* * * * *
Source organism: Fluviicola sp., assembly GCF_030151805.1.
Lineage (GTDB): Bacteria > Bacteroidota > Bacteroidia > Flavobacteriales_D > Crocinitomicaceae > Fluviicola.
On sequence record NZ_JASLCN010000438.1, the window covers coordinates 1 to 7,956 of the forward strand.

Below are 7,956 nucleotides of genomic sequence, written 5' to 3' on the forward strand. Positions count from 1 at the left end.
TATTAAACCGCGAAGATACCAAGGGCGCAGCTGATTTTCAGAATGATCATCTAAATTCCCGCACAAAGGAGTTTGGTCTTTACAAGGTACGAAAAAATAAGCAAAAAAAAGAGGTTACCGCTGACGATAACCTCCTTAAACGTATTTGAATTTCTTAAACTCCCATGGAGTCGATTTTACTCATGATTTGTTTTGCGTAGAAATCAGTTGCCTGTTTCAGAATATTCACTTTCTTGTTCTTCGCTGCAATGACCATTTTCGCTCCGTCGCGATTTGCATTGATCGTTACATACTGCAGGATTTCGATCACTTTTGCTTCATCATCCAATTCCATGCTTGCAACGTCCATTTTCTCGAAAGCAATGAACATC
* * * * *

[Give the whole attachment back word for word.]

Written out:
Source organism: Fluviicola sp., assembly GCF_030151805.1.
Lineage (GTDB): Bacteria > Bacteroidota > Bacteroidia > Flavobacteriales_D > Crocinitomicaceae > Fluviicola.
On sequence record NZ_JASLCN010000438.1, the window covers coordinates 1 to 7,956 of the forward strand.

Below are 7,956 nucleotides of genomic sequence, written 5' to 3' on the forward strand. Positions count from 1 at the left end.
TATTAAACCGCGAAGATACCAAGGGCGCAGCTGATTTTCAGAATGATCATCTAAATTCCCGCACAAAGGAGTTTGGTCTTTACAAGGTACGAAAAAATAAGCAAAAAAAAGAGGTTACCGCTGACGATAACCTCCTTAAACGTATTTGAATTTCTTAAACTCCCATGGAGTCGATTTTACTCATGATTTGTTTTGCGTAGAAATCAGTTGCCTGTTTCAGAATATTCACTTTCTTGTTCTTCGCTGCAATGACCATTTTCGCTCCGTCGCGATTTGCATTGATCGTTACATACTGCAGGATTTCGATCACTTTTGCTTCATCATCCAATTCCATGCTTGCAACGTCCATTTTCTCGAAAGCAATGAACATC